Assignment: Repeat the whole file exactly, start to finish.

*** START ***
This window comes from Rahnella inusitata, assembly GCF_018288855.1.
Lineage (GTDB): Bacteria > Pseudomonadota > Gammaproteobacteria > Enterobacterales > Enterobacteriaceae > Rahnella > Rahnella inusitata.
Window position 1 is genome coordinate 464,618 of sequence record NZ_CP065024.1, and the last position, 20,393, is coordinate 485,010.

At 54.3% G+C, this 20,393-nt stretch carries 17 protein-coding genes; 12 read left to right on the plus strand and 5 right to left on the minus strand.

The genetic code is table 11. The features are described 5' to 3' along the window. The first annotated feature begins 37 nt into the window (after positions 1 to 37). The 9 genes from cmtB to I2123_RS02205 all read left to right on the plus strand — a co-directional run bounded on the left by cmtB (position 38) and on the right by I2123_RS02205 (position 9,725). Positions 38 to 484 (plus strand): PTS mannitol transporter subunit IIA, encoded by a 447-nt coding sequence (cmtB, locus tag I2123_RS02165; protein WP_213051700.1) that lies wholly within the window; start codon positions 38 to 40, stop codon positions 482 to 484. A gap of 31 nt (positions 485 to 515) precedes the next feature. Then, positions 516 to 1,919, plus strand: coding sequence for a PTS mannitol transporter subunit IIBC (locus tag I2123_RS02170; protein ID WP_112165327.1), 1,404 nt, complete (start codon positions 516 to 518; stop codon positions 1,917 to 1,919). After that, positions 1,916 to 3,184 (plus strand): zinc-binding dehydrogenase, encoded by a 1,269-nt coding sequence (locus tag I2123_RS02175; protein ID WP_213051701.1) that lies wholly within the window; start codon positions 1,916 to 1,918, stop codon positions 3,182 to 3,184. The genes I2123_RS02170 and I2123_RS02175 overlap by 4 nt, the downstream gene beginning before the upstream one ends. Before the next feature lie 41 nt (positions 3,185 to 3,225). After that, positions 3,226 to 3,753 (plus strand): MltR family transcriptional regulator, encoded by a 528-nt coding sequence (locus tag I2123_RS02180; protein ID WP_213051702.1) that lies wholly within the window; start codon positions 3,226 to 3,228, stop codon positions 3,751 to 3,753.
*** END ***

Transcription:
This window comes from Rahnella inusitata, assembly GCF_018288855.1.
Lineage (GTDB): Bacteria > Pseudomonadota > Gammaproteobacteria > Enterobacterales > Enterobacteriaceae > Rahnella > Rahnella inusitata.
Window position 1 is genome coordinate 464,618 of sequence record NZ_CP065024.1, and the last position, 20,393, is coordinate 485,010.

At 54.3% G+C, this 20,393-nt stretch carries 17 protein-coding genes; 12 read left to right on the plus strand and 5 right to left on the minus strand.

The genetic code is table 11. The features are described 5' to 3' along the window. The first annotated feature begins 37 nt into the window (after positions 1 to 37). The 9 genes from cmtB to I2123_RS02205 all read left to right on the plus strand — a co-directional run bounded on the left by cmtB (position 38) and on the right by I2123_RS02205 (position 9,725). Positions 38 to 484 (plus strand): PTS mannitol transporter subunit IIA, encoded by a 447-nt coding sequence (cmtB, locus tag I2123_RS02165; protein WP_213051700.1) that lies wholly within the window; start codon positions 38 to 40, stop codon positions 482 to 484. A gap of 31 nt (positions 485 to 515) precedes the next feature. Then, positions 516 to 1,919, plus strand: coding sequence for a PTS mannitol transporter subunit IIBC (locus tag I2123_RS02170; protein ID WP_112165327.1), 1,404 nt, complete (start codon positions 516 to 518; stop codon positions 1,917 to 1,919). After that, positions 1,916 to 3,184 (plus strand): zinc-binding dehydrogenase, encoded by a 1,269-nt coding sequence (locus tag I2123_RS02175; protein ID WP_213051701.1) that lies wholly within the window; start codon positions 1,916 to 1,918, stop codon positions 3,182 to 3,184. The genes I2123_RS02170 and I2123_RS02175 overlap by 4 nt, the downstream gene beginning before the upstream one ends. Before the next feature lie 41 nt (positions 3,185 to 3,225). After that, positions 3,226 to 3,753 (plus strand): MltR family transcriptional regulator, encoded by a 528-nt coding sequence (locus tag I2123_RS02180; protein ID WP_213051702.1) that lies wholly within the window; start codon positions 3,226 to 3,228, stop codon positions 3,751 to 3,753.